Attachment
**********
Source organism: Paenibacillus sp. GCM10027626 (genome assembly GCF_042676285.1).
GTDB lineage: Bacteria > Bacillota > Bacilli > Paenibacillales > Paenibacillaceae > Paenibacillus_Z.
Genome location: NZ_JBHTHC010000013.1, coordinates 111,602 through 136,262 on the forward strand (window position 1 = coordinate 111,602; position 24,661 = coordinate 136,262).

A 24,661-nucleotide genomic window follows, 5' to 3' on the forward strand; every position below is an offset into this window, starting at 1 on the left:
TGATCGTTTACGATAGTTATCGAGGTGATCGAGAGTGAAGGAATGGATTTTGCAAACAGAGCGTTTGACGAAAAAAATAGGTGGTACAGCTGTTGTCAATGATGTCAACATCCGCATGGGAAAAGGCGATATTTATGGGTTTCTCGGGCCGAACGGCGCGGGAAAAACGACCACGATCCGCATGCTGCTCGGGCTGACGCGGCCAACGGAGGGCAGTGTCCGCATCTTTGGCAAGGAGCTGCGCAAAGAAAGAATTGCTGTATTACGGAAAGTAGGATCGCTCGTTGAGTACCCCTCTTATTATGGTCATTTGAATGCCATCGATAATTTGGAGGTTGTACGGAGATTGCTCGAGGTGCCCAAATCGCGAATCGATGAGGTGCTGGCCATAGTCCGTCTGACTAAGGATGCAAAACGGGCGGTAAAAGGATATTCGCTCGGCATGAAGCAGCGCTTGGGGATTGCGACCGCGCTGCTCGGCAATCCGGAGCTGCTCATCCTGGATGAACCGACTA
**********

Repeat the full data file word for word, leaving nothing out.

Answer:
Source organism: Paenibacillus sp. GCM10027626 (genome assembly GCF_042676285.1).
GTDB lineage: Bacteria > Bacillota > Bacilli > Paenibacillales > Paenibacillaceae > Paenibacillus_Z.
Genome location: NZ_JBHTHC010000013.1, coordinates 111,602 through 136,262 on the forward strand (window position 1 = coordinate 111,602; position 24,661 = coordinate 136,262).

A 24,661-nucleotide genomic window follows, 5' to 3' on the forward strand; every position below is an offset into this window, starting at 1 on the left:
TGATCGTTTACGATAGTTATCGAGGTGATCGAGAGTGAAGGAATGGATTTTGCAAACAGAGCGTTTGACGAAAAAAATAGGTGGTACAGCTGTTGTCAATGATGTCAACATCCGCATGGGAAAAGGCGATATTTATGGGTTTCTCGGGCCGAACGGCGCGGGAAAAACGACCACGATCCGCATGCTGCTCGGGCTGACGCGGCCAACGGAGGGCAGTGTCCGCATCTTTGGCAAGGAGCTGCGCAAAGAAAGAATTGCTGTATTACGGAAAGTAGGATCGCTCGTTGAGTACCCCTCTTATTATGGTCATTTGAATGCCATCGATAATTTGGAGGTTGTACGGAGATTGCTCGAGGTGCCCAAATCGCGAATCGATGAGGTGCTGGCCATAGTCCGTCTGACTAAGGATGCAAAACGGGCGGTAAAAGGATATTCGCTCGGCATGAAGCAGCGCTTGGGGATTGCGACCGCGCTGCTCGGCAATCCGGAGCTGCTCATCCTGGATGAACCGACTA